Multifamily Investors Shift Their Focus as Denver Submarkets Max Out

What goes up must come down, as the saying goes, but laws of Newtonian physics don’t appear to apply to multifamily real estate in Colorado. While some investors have chosen to stick to the sidelines and wait out the end of this once-in-a-lifetime run of growth in the market, smart investors are continuing to find opportunistic value along the Front Range. Those content to wait, however, may be missing out on appreciation to be found in pockets that have traditionally been overlooked in favor of tried-and true neighborhoods like Capitol Hill, Congress Park, Wash Park and the Highlands.

Investors have begun to feel that the Central Denver submarkets are topping out as rents have outpaced income growth and low cap rates are now butting up against rising interest rates. This has caused savvy buyers to look for the next beltways where money can still be made as the broader apartment market levels off. Jefferson County has traditionally been the “next” submarket that grabs buyers’ attention after Central Denver as it’s farther from the historically stigmatized Aurora market and closer to the mountains. However, we’re seeing prices in Lakewood that rival those of Central Denver, leaving many to speculate on where the next opportunity lies.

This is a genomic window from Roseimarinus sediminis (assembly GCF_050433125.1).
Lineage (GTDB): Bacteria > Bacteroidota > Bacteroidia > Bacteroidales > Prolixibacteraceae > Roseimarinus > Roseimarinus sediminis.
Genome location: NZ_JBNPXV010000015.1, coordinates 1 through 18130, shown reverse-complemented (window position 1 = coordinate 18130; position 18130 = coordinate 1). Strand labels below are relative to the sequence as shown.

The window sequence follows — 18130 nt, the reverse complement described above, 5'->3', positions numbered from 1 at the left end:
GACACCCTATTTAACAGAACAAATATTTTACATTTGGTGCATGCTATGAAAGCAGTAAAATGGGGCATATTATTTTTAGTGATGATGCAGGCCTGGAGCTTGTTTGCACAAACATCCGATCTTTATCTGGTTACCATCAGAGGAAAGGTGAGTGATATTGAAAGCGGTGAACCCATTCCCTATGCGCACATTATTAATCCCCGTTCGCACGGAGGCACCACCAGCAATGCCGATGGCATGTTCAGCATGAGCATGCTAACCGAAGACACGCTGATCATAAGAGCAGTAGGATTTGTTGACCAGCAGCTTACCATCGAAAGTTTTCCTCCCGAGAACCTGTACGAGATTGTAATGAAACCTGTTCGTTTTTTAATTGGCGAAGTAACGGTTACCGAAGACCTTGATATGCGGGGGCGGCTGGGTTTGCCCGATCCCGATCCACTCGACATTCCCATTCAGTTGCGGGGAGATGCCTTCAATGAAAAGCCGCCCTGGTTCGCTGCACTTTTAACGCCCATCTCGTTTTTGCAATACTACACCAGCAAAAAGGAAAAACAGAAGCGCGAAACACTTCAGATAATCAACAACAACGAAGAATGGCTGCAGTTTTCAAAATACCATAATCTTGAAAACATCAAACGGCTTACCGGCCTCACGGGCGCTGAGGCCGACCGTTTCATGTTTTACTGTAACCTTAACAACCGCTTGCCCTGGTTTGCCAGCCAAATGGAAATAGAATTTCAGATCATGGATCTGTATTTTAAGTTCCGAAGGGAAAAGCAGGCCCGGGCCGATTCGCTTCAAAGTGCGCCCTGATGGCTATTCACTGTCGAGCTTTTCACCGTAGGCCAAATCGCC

Colorado Springs has been on a tear, jumping from an average of a little more than $88,000 per door in the first quarter of 2017 to more than $130,000 per door in the current quarter. The average price per unit in Pueblo has grown from $35,000 per unit at the beginning of 2016 to more than $60,000 in the most recent quarter. Weld County is currently the fourth fastest-growing county in the U.S. and has shown average cap rates below 6 percent in the most recent two quarters.

Closer to Denver, Aurora has begun to shake off that “no-go” reputation and has seen a pop in values in 2018. It wasn’t long ago that you could pick up a Class C property along the Colfax corridor for 40-something thousand per door, but we are now seeing prices consistently north of $125,000 per unit. The three major growth catalysts in this market are Anschutz Medical Center to the east, the Park Hill neighborhood to the west and Stanley Marketplace in the middle. These assets have Aurora poised to follow a similar growth pattern to what we’ve seen in Jefferson County.

Westwood is one of the last true Denver neighborhoods to “pop,” but a drive down Morrison Road will provide ample evidence that investors are transforming that submarket. It will be interesting to watch how the neighborhoods close to the I-70 “Ditch” project and the $1 billion National Western redevelopment will be affected. Will they be too late in the cycle to take advantage of low interest rates and red-hot demand, or will those be the new pockets that heat up as the market falls back to Earth?